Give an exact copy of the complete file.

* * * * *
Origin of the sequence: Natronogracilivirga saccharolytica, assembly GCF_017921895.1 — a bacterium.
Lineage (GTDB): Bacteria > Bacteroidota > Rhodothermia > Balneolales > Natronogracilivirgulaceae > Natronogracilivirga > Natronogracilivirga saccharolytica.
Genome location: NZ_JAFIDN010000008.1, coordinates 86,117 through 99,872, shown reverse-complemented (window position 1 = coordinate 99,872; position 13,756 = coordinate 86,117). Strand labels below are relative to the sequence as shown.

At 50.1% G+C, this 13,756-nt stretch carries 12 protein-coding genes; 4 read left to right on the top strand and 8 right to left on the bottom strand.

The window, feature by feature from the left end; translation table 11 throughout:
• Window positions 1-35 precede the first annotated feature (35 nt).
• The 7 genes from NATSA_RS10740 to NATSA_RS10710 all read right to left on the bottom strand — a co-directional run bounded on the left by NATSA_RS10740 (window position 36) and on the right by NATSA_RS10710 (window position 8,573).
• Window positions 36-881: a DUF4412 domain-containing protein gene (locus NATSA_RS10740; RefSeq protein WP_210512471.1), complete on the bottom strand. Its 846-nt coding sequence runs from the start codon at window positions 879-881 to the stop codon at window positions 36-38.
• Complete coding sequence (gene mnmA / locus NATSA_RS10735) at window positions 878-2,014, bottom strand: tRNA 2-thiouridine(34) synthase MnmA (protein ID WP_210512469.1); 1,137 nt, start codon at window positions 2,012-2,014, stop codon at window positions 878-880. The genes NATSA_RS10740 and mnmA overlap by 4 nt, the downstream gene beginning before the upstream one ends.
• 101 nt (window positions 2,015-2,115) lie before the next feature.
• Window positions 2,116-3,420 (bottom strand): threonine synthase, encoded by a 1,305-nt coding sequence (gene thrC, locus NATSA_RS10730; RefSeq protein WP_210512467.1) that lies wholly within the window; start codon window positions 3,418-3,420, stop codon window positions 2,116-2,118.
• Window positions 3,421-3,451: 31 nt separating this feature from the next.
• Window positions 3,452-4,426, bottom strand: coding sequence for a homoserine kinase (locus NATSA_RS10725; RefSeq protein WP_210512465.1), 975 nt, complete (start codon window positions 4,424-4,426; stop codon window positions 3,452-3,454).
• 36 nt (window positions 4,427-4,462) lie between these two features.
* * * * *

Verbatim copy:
Origin of the sequence: Natronogracilivirga saccharolytica, assembly GCF_017921895.1 — a bacterium.
Lineage (GTDB): Bacteria > Bacteroidota > Rhodothermia > Balneolales > Natronogracilivirgulaceae > Natronogracilivirga > Natronogracilivirga saccharolytica.
Genome location: NZ_JAFIDN010000008.1, coordinates 86,117 through 99,872, shown reverse-complemented (window position 1 = coordinate 99,872; position 13,756 = coordinate 86,117). Strand labels below are relative to the sequence as shown.

At 50.1% G+C, this 13,756-nt stretch carries 12 protein-coding genes; 4 read left to right on the top strand and 8 right to left on the bottom strand.

The window, feature by feature from the left end; translation table 11 throughout:
• Window positions 1-35 precede the first annotated feature (35 nt).
• The 7 genes from NATSA_RS10740 to NATSA_RS10710 all read right to left on the bottom strand — a co-directional run bounded on the left by NATSA_RS10740 (window position 36) and on the right by NATSA_RS10710 (window position 8,573).
• Window positions 36-881: a DUF4412 domain-containing protein gene (locus NATSA_RS10740; RefSeq protein WP_210512471.1), complete on the bottom strand. Its 846-nt coding sequence runs from the start codon at window positions 879-881 to the stop codon at window positions 36-38.
• Complete coding sequence (gene mnmA / locus NATSA_RS10735) at window positions 878-2,014, bottom strand: tRNA 2-thiouridine(34) synthase MnmA (protein ID WP_210512469.1); 1,137 nt, start codon at window positions 2,012-2,014, stop codon at window positions 878-880. The genes NATSA_RS10740 and mnmA overlap by 4 nt, the downstream gene beginning before the upstream one ends.
• 101 nt (window positions 2,015-2,115) lie before the next feature.
• Window positions 2,116-3,420 (bottom strand): threonine synthase, encoded by a 1,305-nt coding sequence (gene thrC, locus NATSA_RS10730; RefSeq protein WP_210512467.1) that lies wholly within the window; start codon window positions 3,418-3,420, stop codon window positions 2,116-2,118.
• Window positions 3,421-3,451: 31 nt separating this feature from the next.
• Window positions 3,452-4,426, bottom strand: coding sequence for a homoserine kinase (locus NATSA_RS10725; RefSeq protein WP_210512465.1), 975 nt, complete (start codon window positions 4,424-4,426; stop codon window positions 3,452-3,454).
• 36 nt (window positions 4,427-4,462) lie between these two features.